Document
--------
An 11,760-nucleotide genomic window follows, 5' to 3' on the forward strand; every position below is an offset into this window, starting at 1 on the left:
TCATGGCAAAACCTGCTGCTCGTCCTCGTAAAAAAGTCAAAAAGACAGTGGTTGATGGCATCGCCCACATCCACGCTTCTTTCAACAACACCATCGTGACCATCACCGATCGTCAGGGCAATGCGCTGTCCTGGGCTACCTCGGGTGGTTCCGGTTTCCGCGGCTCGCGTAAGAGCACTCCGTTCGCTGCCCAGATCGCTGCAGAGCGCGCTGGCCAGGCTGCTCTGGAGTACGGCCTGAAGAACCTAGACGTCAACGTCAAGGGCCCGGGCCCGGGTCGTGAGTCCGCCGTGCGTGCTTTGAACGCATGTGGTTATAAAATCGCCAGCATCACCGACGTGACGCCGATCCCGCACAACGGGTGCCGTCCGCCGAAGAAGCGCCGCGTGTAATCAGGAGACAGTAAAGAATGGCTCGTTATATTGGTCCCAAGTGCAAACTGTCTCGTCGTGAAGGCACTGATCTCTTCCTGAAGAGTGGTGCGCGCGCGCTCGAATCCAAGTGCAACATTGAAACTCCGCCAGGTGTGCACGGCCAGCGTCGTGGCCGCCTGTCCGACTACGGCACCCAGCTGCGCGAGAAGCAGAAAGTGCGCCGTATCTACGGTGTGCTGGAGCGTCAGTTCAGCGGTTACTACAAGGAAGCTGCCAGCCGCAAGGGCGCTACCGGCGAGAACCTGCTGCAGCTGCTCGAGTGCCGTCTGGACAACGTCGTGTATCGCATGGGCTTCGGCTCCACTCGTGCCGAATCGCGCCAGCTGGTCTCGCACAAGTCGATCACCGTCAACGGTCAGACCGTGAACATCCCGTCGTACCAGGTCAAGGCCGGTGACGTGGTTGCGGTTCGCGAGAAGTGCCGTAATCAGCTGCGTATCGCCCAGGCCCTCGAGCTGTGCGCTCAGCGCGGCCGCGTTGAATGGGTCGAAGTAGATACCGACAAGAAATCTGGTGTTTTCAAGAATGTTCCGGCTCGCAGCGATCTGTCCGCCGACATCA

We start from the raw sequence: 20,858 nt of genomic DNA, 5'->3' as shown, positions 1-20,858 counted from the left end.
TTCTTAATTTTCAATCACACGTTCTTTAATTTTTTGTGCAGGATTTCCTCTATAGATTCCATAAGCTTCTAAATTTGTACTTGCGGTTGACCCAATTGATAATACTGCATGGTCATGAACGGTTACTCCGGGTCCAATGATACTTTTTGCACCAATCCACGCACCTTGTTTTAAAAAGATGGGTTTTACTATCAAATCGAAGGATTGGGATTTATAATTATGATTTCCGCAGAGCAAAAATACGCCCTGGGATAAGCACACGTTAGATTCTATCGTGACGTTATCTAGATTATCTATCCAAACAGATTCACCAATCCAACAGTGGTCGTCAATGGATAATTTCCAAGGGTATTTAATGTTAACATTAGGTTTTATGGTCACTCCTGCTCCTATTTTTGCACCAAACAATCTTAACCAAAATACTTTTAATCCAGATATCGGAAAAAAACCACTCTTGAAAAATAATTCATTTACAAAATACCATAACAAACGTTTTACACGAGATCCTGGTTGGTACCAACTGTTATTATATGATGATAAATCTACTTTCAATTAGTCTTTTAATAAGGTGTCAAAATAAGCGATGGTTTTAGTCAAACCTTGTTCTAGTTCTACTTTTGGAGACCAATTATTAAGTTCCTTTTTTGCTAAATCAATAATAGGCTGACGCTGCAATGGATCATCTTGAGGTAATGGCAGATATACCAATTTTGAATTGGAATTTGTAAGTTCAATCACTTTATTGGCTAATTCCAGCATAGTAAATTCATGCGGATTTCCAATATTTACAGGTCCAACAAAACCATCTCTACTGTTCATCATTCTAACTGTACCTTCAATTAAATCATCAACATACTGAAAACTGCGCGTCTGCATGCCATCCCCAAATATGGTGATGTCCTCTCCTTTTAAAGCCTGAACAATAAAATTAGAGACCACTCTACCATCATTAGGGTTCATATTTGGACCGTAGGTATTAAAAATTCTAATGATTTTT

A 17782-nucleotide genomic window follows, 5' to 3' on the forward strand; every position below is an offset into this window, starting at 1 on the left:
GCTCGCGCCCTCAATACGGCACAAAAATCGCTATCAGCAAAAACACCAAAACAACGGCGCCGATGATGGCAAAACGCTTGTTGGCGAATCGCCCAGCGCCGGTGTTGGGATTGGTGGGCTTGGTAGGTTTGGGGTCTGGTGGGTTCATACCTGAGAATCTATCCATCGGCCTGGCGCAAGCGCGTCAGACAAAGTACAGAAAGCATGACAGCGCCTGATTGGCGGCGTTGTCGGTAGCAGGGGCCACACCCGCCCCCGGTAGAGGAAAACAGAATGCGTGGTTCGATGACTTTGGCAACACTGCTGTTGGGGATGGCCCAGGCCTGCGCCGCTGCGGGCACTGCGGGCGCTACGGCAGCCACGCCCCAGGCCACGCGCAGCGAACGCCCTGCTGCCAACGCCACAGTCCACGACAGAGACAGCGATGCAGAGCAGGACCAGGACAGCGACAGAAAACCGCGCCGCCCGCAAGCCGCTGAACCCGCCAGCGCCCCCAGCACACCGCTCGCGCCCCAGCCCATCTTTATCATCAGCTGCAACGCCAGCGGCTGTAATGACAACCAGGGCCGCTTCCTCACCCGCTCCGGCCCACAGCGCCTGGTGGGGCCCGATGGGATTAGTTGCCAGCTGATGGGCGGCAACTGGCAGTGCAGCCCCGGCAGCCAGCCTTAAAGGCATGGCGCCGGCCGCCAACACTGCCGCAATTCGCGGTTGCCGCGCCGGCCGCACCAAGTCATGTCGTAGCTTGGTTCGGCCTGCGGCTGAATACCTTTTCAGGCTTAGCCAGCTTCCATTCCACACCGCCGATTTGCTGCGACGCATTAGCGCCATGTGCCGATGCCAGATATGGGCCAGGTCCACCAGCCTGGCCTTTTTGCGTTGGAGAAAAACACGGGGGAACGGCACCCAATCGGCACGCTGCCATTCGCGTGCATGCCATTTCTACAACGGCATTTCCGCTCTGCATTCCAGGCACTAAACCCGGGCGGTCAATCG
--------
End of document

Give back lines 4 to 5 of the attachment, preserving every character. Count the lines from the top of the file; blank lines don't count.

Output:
TTCTTAATTTTCAATCACACGTTCTTTAATTTTTTGTGCAGGATTTCCTCTATAGATTCCATAAGCTTCTAAATTTGTACTTGCGGTTGACCCAATTGATAATACTGCATGGTCATGAACGGTTACTCCGGGTCCAATGATACTTTTTGCACCAATCCACGCACCTTGTTTTAAAAAGATGGGTTTTACTATCAAATCGAAGGATTGGGATTTATAATTATGATTTCCGCAGAGCAAAAATACGCCCTGGGATAAGCACACGTTAGATTCTATCGTGACGTTATCTAGATTATCTATCCAAACAGATTCACCAATCCAACAGTGGTCGTCAATGGATAATTTCCAAGGGTATTTAATGTTAACATTAGGTTTTATGGTCACTCCTGCTCCTATTTTTGCACCAAACAATCTTAACCAAAATACTTTTAATCCAGATATCGGAAAAAAACCACTCTTGAAAAATAATTCATTTACAAAATACCATAACAAACGTTTTACACGAGATCCTGGTTGGTACCAACTGTTATTATATGATGATAAATCTACTTTCAATTAGTCTTTTAATAAGGTGTCAAAATAAGCGATGGTTTTAGTCAAACCTTGTTCTAGTTCTACTTTTGGAGACCAATTATTAAGTTCCTTTTTTGCTAAATCAATAATAGGCTGACGCTGCAATGGATCATCTTGAGGTAATGGCAGATATACCAATTTTGAATTGGAATTTGTAAGTTCAATCACTTTATTGGCTAATTCCAGCATAGTAAATTCATGCGGATTTCCAATATTTACAGGTCCAACAAAACCATCTCTACTGTTCATCATTCTAACTGTACCTTCAATTAAATCATCAACATACTGAAAACTGCGCGTCTGCATGCCATCCCCAAATATGGTGATGTCCTCTCCTTTTAAAGCCTGAACAATAAAATTAGAGACCACTCTACCATCATTAGGGTTCATATTTGGACCGTAGGTATTAAAAATTCTAATGATTTTT

A 17782-nucleotide genomic window follows, 5' to 3' on the forward strand; every position below is an offset into this window, starting at 1 on the left: